Enterprise

Fiona washes houses and cuts power in Canada – Sentinel and Enterprise

HALIFAX, Nova Scotia (AP) — Fiona washed homes into the sea, ripped roofs off others and knocked out power across the vast majority of Canada’s two provinces on Saturday as it made landfall as a big and powerful post-tropical cyclone.

Fiona transformed from a hurricane into a post-tropical storm Friday night, but still had hurricane-force winds and brought torrential rains and huge waves. There was no immediate confirmation of dead or injured.

Ocean waves hit the town of Channel-Port Aux Basques on the south coast of Newfoundland, where entire structures were swept into the sea. Mayor Brian Button said on social media on Saturday that people were blown to higher ground as winds toppled power lines.

“We’ve had houses before… that have been washed away,” he said.

Button said anyone who was told to leave their home had to leave.

“I see houses in the ocean. I see rubble floating everywhere. It is complete and total destruction. There’s an apartment that’s gone that’s literally just rubble,” Channel-Port Aux Basques resident and Wreckhouse Press editor Rene J. Roy said in a phone interview.

Roy estimated that between 8 and 12 houses and buildings were washed out to sea.

“It’s quite terrifying. I see coastal erosion. I see a house hanging in mid-air,” Roy said.

Jolene Garland, spokeswoman for the Royal Canadian Mounted Police in Newfoundland and Labrador, said a woman was safe after she was ‘thrown into the water as her house collapsed’ in the area of Channel-Port Aux Basques. She said authorities received a report of another individual being washed out to sea, but conditions were too dangerous to confirm or respond to immediately.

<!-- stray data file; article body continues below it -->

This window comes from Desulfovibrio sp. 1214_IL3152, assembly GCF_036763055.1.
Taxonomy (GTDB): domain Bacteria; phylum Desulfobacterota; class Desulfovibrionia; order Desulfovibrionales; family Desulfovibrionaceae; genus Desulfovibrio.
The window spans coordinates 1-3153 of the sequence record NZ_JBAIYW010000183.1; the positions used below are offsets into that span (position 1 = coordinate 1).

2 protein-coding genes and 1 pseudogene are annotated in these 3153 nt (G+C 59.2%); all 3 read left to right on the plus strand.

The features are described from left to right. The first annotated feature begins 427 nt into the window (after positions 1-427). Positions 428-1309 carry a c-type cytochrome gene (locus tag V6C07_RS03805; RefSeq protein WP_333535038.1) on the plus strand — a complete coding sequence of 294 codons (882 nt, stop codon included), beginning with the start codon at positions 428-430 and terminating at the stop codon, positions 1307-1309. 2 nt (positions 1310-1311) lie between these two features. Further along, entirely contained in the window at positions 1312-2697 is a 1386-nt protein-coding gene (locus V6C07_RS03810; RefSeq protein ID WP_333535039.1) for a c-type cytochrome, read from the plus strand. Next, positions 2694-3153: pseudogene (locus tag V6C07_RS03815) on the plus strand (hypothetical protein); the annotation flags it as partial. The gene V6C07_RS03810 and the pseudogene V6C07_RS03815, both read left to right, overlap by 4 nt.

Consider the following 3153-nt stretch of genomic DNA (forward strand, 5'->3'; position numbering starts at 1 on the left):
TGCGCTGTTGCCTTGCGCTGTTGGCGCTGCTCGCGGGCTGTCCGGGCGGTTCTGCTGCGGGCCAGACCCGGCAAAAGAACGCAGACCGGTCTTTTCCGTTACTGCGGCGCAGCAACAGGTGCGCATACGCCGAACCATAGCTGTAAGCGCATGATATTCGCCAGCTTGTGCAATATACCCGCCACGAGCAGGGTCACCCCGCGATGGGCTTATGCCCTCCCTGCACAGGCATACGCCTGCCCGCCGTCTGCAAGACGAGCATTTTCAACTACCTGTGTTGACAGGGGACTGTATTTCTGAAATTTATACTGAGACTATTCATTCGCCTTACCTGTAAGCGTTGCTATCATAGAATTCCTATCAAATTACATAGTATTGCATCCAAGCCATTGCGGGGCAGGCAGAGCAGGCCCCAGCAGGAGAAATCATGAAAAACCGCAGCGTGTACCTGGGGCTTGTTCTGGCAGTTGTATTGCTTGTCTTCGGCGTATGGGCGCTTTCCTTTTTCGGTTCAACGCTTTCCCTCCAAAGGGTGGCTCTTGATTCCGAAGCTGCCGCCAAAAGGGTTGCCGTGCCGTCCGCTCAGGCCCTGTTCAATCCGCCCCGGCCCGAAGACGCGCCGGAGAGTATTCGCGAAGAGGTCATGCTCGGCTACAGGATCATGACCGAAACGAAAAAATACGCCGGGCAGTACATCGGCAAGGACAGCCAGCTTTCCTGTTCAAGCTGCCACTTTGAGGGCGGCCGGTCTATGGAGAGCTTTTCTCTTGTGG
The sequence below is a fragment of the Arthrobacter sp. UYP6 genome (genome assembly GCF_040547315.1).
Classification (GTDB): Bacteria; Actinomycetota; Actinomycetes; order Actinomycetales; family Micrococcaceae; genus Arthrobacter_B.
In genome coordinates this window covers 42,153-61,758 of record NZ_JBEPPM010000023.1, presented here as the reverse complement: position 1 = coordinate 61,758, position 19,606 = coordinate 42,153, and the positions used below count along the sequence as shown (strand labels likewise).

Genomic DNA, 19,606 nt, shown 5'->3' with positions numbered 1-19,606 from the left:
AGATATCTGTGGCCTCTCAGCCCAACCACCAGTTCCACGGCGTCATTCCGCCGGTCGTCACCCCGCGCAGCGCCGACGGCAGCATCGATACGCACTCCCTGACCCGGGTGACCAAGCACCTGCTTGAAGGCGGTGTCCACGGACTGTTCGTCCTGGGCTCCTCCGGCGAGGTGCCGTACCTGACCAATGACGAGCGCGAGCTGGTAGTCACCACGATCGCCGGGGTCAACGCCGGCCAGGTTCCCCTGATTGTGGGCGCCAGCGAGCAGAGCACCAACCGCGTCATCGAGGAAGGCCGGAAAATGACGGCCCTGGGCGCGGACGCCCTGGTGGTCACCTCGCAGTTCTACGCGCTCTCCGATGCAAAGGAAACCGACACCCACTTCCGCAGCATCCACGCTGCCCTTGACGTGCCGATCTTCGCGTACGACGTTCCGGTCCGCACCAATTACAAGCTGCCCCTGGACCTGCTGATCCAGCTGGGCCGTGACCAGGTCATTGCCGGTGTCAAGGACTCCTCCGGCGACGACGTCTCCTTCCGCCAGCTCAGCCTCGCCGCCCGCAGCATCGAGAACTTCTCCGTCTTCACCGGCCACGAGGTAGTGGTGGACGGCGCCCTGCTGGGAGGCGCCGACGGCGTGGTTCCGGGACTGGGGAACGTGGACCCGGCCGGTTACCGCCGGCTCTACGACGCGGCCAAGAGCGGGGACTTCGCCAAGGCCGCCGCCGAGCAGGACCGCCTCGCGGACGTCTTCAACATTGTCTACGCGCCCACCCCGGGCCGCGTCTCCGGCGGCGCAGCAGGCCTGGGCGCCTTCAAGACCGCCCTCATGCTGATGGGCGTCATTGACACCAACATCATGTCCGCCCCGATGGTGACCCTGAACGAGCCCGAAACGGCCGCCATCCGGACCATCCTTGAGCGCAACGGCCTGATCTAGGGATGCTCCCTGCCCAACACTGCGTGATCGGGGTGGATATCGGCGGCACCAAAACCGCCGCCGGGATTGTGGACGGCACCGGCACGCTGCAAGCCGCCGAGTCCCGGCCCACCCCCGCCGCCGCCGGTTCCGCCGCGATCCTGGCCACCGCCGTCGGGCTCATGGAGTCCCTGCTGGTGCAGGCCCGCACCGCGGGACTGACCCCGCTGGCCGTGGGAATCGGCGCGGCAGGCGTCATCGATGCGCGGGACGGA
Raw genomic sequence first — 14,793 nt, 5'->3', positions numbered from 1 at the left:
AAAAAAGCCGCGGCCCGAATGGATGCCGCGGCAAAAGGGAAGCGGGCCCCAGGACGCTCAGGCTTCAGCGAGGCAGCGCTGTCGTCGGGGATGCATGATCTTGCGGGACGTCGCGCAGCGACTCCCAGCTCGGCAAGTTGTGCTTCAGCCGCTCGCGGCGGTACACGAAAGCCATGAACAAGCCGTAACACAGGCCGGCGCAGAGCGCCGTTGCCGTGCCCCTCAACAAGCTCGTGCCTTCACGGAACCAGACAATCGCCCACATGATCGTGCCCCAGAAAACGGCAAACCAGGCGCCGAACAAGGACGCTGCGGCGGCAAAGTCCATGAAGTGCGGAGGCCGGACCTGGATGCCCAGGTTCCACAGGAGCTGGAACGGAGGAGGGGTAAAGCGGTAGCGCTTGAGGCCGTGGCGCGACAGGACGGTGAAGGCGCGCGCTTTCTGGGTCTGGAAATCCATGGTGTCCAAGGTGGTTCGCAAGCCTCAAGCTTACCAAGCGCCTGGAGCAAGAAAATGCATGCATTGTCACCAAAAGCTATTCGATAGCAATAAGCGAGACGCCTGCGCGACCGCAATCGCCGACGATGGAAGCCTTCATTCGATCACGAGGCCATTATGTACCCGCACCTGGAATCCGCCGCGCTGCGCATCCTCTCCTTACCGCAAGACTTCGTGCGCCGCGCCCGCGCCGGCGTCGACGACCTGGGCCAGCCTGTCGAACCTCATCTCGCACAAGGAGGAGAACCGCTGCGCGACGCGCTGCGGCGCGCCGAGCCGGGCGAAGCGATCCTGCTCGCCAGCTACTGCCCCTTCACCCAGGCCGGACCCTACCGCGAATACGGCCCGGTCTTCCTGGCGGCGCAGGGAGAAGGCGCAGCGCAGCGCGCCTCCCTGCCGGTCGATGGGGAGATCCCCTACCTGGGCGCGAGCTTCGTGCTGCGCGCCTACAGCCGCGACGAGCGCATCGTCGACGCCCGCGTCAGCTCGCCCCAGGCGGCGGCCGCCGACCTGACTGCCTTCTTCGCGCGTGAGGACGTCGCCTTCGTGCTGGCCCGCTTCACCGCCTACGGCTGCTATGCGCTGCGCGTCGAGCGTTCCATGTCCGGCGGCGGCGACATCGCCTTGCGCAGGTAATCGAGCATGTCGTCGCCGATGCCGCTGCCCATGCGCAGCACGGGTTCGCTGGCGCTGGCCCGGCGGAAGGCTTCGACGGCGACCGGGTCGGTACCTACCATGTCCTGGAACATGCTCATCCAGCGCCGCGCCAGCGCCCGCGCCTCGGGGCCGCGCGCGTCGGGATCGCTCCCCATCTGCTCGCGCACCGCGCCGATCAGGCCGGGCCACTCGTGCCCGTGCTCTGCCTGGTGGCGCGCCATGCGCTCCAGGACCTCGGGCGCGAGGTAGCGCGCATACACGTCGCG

Garland described extreme weather conditions along the southwest coast of Newfoundland including “high winds, high waves, flooding and electrical fires.” Several structures were destroyed by the high seas, she said

The Royal Canadian Mounted Police said the town of 4,000 is in a state of emergency as authorities deal with multiple electrical fires and residential flooding.

More than 415,000 Nova Scotia Power customers — about 80% of the province’s nearly one million — were affected by outages Saturday morning. More than 82,000 customers in the province of Prince Edward Island, nearly the entire province, were also without power, while NB Power in New Brunswick reported 44,329 were without power.

The fast-moving Fiona made landfall in Nova Scotia before dawn on Saturday with reduced power from the Category 4 strength it had early Friday when passing through Bermuda, although authorities reported no serious damage.

The Canadian Hurricane Center tweeted early Saturday that Fiona had the lowest pressure on record for a storm making landfall in Canada. Forecasters had warned it could be one of the most powerful storms to hit the country.

A local state of emergency was also declared by the Cape Breton Regional Municipality’s mayor and council amid widespread power outages, road closures and damage to homes.

“There are houses that have been significantly damaged due to downed trees, large old trees falling and causing significant damage. We also see houses whose roofs have been completely torn off, windows smashed. There is a tremendous amount of debris on the roads,” Amanda McDougall, mayor of the Cape Breton Regional Municipality, told The Associated Press.

“There is a lot of damage to property and structures, but no injuries at this stage. Again, we’re still in the middle of that,” she said. “It’s always terrifying. I’m just sitting here in my living room and I feel like the patio doors are going to break in with these big gusts.